Friday, 14 July 2023
The Joint FAO/WHO Expert Committee for Food Additives (JECFA) and the International Agency for Research on Cancer (IARC) have independently assessed the risks associated with aspartame and published a summary of their findings today, Friday 14 July 2023.
IARC has assessed the strength of evidence that aspartame could cause cancer in humans, while JECFA has assessed the risks to the public from the use of aspartame in food. The JECFA risk assessment includes a review of the acceptable daily intake (ADI) and evaluation of the dietary exposure to aspartame from food.
Citing “limited evidence” for carcinogenicity in humans, IARC classified aspartame as ‘possibly carcinogenic to humans (IARC Group 2B)’ and JECFA concluded that there was no convincing evidence from experimental animal or human data that aspartame has adverse effects after ingestion. This led to JECFA reaffirming its previous acceptable daily intake (ADI) of 40 mg/kg body weight.
The sequence of these evaluations and the close collaboration between the IARC and the JECFA secretariats permitted a comprehensive evaluation of the health effects of aspartame consumption based on the latest available scientific evidence.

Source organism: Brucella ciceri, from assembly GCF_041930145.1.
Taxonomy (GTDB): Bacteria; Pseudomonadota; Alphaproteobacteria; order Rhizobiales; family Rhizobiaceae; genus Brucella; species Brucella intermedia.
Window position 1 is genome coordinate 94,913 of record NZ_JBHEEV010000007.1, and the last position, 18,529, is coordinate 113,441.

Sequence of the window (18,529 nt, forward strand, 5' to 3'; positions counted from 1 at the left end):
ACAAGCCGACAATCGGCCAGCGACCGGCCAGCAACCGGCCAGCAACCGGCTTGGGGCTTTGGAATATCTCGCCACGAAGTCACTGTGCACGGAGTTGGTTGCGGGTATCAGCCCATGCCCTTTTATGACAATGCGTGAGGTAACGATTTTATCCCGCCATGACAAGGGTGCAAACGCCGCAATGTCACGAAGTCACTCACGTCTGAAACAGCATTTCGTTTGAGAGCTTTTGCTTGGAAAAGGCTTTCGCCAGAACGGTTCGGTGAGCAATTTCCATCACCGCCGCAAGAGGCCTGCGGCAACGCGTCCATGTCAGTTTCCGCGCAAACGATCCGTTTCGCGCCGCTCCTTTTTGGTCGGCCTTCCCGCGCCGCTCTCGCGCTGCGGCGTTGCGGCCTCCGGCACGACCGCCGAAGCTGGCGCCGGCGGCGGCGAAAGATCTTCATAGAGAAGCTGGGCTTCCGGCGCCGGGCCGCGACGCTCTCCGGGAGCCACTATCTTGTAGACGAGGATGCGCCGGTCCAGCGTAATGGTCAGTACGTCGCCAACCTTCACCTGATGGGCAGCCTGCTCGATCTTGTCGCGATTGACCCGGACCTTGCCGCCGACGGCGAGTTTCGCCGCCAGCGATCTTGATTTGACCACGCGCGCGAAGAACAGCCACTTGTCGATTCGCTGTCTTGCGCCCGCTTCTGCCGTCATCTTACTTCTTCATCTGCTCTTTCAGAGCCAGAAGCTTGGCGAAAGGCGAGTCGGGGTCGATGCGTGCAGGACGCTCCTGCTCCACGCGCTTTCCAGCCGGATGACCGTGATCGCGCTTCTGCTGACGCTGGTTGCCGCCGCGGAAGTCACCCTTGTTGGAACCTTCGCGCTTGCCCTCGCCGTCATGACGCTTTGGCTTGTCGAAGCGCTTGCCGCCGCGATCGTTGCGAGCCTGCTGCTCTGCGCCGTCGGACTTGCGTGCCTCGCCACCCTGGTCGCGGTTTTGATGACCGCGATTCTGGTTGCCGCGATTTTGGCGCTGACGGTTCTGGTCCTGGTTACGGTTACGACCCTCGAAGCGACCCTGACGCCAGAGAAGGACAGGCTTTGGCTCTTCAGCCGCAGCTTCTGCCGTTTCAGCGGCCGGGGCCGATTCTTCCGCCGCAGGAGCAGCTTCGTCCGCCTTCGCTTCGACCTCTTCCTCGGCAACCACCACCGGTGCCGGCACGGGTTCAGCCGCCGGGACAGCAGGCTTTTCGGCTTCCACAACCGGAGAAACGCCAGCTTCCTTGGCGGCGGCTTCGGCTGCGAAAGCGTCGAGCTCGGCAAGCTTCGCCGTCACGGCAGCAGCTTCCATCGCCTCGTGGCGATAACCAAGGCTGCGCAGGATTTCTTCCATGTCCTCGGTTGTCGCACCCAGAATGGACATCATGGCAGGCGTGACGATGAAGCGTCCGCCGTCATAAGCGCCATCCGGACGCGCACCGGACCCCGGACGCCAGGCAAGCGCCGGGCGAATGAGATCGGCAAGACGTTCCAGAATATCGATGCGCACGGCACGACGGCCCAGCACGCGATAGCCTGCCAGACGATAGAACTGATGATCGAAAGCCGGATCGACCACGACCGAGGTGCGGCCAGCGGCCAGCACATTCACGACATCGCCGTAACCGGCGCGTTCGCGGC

The findings of JECFA are in line with the conclusions of the European Food Safety Authority’s (EFSA) latest assessment on aspartame in 2013. Aspartame has also been evaluated by numerous scientific committees internationally over many years and has been found to be safe. It is authorised for human consumption in many countries following thorough safety assessments.
Prior to their authorisation at EU level, all additives must undergo a rigorous safety assessment, and this has been no different for aspartame which is considered safe at current permitted levels of use.